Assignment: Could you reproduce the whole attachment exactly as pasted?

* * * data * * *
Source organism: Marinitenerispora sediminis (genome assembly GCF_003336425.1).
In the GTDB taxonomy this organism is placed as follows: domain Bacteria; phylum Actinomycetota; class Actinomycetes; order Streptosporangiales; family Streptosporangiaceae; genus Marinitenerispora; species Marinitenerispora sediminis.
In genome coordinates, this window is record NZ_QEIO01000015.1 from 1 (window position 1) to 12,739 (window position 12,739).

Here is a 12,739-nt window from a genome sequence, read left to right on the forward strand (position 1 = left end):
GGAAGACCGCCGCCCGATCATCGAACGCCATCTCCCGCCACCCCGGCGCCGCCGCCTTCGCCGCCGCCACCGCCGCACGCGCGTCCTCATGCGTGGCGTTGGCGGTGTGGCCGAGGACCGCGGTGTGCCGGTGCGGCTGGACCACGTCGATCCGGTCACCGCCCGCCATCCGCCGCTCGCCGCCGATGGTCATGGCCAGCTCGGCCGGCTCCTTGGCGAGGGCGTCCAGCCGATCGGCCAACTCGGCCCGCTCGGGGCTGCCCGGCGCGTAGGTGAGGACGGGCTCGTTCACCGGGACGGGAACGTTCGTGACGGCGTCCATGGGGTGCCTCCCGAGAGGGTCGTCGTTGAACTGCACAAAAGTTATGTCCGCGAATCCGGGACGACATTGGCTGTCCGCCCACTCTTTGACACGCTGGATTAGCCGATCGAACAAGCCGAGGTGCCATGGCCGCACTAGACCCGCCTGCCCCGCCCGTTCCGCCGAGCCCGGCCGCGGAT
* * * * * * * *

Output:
Source organism: Marinitenerispora sediminis (genome assembly GCF_003336425.1).
In the GTDB taxonomy this organism is placed as follows: domain Bacteria; phylum Actinomycetota; class Actinomycetes; order Streptosporangiales; family Streptosporangiaceae; genus Marinitenerispora; species Marinitenerispora sediminis.
In genome coordinates, this window is record NZ_QEIO01000015.1 from 1 (window position 1) to 12,739 (window position 12,739).

Here is a 12,739-nt window from a genome sequence, read left to right on the forward strand (position 1 = left end):
GGAAGACCGCCGCCCGATCATCGAACGCCATCTCCCGCCACCCCGGCGCCGCCGCCTTCGCCGCCGCCACCGCCGCACGCGCGTCCTCATGCGTGGCGTTGGCGGTGTGGCCGAGGACCGCGGTGTGCCGGTGCGGCTGGACCACGTCGATCCGGTCACCGCCCGCCATCCGCCGCTCGCCGCCGATGGTCATGGCCAGCTCGGCCGGCTCCTTGGCGAGGGCGTCCAGCCGATCGGCCAACTCGGCCCGCTCGGGGCTGCCCGGCGCGTAGGTGAGGACGGGCTCGTTCACCGGGACGGGAACGTTCGTGACGGCGTCCATGGGGTGCCTCCCGAGAGGGTCGTCGTTGAACTGCACAAAAGTTATGTCCGCGAATCCGGGACGACATTGGCTGTCCGCCCACTCTTTGACACGCTGGATTAGCCGATCGAACAAGCCGAGGTGCCATGGCCGCACTAGACCCGCCTGCCCCGCCCGTTCCGCCGAGCCCGGCCGCGGAT